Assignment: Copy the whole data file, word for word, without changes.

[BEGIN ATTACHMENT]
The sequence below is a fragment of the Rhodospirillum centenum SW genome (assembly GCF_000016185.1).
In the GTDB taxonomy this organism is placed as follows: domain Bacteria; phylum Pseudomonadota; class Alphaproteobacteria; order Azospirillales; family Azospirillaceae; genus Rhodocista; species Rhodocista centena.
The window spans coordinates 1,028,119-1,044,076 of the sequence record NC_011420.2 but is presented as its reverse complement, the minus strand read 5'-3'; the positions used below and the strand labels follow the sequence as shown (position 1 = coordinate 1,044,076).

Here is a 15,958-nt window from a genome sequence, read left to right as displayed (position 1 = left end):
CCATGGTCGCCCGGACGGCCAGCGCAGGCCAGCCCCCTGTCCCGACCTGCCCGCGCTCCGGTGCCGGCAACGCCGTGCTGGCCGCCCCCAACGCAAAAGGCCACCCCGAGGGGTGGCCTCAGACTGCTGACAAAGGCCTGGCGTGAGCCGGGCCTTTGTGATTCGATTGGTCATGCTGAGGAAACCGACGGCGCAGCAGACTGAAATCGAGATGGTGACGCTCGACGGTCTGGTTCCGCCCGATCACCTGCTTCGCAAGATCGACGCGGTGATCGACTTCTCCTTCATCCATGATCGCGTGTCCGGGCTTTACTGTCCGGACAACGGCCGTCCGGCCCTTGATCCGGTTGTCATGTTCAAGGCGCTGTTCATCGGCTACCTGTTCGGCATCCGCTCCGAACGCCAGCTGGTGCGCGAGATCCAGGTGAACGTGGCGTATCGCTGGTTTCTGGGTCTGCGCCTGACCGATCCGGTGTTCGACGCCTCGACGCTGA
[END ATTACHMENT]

The sequence below is a fragment of the Rhodospirillum centenum SW genome (assembly GCF_000016185.1).
In the GTDB taxonomy this organism is placed as follows: domain Bacteria; phylum Pseudomonadota; class Alphaproteobacteria; order Azospirillales; family Azospirillaceae; genus Rhodocista; species Rhodocista centena.
The window spans coordinates 1,028,119-1,044,076 of the sequence record NC_011420.2 but is presented as its reverse complement, the minus strand read 5'-3'; the positions used below and the strand labels follow the sequence as shown (position 1 = coordinate 1,044,076).

Here is a 15,958-nt window from a genome sequence, read left to right as displayed (position 1 = left end):
CCATGGTCGCCCGGACGGCCAGCGCAGGCCAGCCCCCTGTCCCGACCTGCCCGCGCTCCGGTGCCGGCAACGCCGTGCTGGCCGCCCCCAACGCAAAAGGCCACCCCGAGGGGTGGCCTCAGACTGCTGACAAAGGCCTGGCGTGAGCCGGGCCTTTGTGATTCGATTGGTCATGCTGAGGAAACCGACGGCGCAGCAGACTGAAATCGAGATGGTGACGCTCGACGGTCTGGTTCCGCCCGATCACCTGCTTCGCAAGATCGACGCGGTGATCGACTTCTCCTTCATCCATGATCGCGTGTCCGGGCTTTACTGTCCGGACAACGGCCGTCCGGCCCTTGATCCGGTTGTCATGTTCAAGGCGCTGTTCATCGGCTACCTGTTCGGCATCCGCTCCGAACGCCAGCTGGTGCGCGAGATCCAGGTGAACGTGGCGTATCGCTGGTTTCTGGGTCTGCGCCTGACCGATCCGGTGTTCGACGCCTCGACGCTGA